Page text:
Elizabeth Elliot-Meisel received her Ph.D in History from Duke University. She teaches at Creighton University, where she serves as department chair and teaches U.S. Foreign Policy and U.S.-Canadian Relations, in addition to other courses. She is the author of Arctic Diplomacy: Canada and The United States in The Northwest Passage (Peter Lang Publishing, 1998). One of her recent presentations includes “Arctic Sovereignty: Canadian-American Relations in the Northwest Passage.”
Jonathan Hartlyn, the Kenneth J. Reckford Distinguished Professor of Political Science, is the senior associate dean for Social Sciences and Global Programs in the College of Arts and Sciences at UNC-Chapel Hill. In this role, Hartlyn oversees many departments and all of the global programs of the College that are housed in the FedEx Global Education Center, including: the Office of Study Abroad; African Studies Center; Carolina Asia Center; Carolina Center for the Study of the Middle East and Muslim Civilizations; Center for European Studies; Curriculum in Global Studies; Institute for the Study of the Americas; and the Center for Slavic, Eurasian and East European Studies.
Alan Kessel | The Legal Adviser at the Department of Foreign Affairs and International Trade Canada (DFAIT) | DFAIT Website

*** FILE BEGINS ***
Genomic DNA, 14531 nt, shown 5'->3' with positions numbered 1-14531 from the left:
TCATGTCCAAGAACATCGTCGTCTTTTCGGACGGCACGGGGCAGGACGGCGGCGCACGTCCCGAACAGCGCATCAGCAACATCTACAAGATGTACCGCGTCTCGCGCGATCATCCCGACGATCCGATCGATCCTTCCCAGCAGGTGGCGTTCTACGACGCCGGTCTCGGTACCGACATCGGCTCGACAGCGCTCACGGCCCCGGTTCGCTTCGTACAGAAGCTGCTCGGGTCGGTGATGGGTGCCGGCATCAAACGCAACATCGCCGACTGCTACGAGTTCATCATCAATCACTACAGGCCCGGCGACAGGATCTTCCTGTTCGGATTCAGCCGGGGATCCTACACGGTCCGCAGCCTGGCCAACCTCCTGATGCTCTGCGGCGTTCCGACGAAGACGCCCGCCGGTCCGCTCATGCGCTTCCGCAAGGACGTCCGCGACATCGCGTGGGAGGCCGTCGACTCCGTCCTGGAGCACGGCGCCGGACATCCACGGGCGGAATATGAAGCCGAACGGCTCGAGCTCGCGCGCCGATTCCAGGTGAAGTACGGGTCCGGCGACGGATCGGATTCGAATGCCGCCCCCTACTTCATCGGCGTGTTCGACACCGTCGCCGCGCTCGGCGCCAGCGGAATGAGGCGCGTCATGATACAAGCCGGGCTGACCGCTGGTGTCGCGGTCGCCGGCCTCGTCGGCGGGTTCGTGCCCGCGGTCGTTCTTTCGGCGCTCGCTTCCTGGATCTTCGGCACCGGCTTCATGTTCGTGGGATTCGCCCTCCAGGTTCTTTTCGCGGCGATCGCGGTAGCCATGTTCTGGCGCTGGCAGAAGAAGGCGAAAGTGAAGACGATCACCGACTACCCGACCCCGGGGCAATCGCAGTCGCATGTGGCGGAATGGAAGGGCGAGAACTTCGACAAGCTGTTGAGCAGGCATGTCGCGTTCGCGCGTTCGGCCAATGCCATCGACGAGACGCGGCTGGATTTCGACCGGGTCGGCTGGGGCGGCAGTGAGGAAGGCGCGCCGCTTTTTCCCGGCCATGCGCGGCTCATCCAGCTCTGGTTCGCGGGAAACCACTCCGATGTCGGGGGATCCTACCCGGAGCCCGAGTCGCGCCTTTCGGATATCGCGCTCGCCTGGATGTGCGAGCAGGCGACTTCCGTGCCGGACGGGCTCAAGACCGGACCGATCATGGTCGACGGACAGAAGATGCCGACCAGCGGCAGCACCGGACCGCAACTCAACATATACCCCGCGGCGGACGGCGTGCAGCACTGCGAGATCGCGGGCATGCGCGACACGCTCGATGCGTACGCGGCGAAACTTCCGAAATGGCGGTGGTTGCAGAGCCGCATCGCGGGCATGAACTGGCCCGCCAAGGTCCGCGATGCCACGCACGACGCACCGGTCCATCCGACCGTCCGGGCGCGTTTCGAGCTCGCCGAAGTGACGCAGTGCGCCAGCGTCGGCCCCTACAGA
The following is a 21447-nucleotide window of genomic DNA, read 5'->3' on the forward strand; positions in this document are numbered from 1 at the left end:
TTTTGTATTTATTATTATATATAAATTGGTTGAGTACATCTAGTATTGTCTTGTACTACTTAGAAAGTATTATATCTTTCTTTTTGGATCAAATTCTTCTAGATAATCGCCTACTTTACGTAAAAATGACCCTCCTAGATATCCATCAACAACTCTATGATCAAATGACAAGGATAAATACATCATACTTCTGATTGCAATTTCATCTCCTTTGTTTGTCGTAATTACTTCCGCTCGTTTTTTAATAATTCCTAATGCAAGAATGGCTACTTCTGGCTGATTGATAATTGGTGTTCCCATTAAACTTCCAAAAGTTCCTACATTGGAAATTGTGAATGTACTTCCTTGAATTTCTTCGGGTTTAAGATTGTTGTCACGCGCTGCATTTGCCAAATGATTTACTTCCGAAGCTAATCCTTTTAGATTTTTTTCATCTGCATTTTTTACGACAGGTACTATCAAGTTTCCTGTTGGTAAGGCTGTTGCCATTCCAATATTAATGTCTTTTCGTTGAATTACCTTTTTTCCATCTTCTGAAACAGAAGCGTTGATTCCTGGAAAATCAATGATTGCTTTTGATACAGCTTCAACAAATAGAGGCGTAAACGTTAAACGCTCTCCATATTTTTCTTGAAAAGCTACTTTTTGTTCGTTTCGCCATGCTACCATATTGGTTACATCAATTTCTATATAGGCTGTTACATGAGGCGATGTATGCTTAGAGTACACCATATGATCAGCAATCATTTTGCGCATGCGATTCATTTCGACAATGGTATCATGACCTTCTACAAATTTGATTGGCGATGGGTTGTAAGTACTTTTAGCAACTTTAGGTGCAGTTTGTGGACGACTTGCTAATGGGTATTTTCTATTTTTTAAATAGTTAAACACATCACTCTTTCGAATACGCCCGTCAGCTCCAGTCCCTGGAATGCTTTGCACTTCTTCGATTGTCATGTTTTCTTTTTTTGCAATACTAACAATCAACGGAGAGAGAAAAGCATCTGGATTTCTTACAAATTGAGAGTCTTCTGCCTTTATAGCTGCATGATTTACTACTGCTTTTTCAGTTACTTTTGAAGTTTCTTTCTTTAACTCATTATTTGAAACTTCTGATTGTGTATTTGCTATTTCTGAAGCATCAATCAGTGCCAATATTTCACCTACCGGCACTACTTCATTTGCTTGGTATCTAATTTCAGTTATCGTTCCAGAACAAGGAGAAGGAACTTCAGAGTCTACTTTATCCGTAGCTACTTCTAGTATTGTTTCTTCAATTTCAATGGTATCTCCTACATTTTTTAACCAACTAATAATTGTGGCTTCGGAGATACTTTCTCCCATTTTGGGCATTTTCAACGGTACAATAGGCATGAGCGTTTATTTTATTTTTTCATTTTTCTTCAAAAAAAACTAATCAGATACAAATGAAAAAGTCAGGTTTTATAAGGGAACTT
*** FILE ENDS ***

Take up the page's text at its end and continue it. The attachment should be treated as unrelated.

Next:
Alan Kessel is The Legal Adviser at the Department of Foreign Affairs and International Trade. Prior to this appointment, Mr. Kessel served as Deputy Legal Adviser and Director General of the Bureau of Legal Affairs from September 2004 to November 2005. Mr. Kessel has held numerous positions in the Legal Branch of the Department of Foreign Affairs and International Trade, including that as Director of the United Nations, Criminal and Treaty Law Division. He was the head of the Canadian Delegation to the United Nations preparatory committees negotiating the establishment of the International Criminal Court. His postings abroad have included the Canadian Embassy in Sweden, the Canadian Mission to the United Nations in Geneva, Switzerland and the Canadian High Commission in London, UK. Mr. Kessel received his bachelor’s degree from the University of Waterloo in 1976 and his law degree in 1979 from Osgoode Hall Law School in Toronto. He was called to the Bar of Ontario in 1981. After several years in private practice in corporate and commercial law in Toronto, he joined the Canadian Department of Foreign Affairs and International Trade in 1983.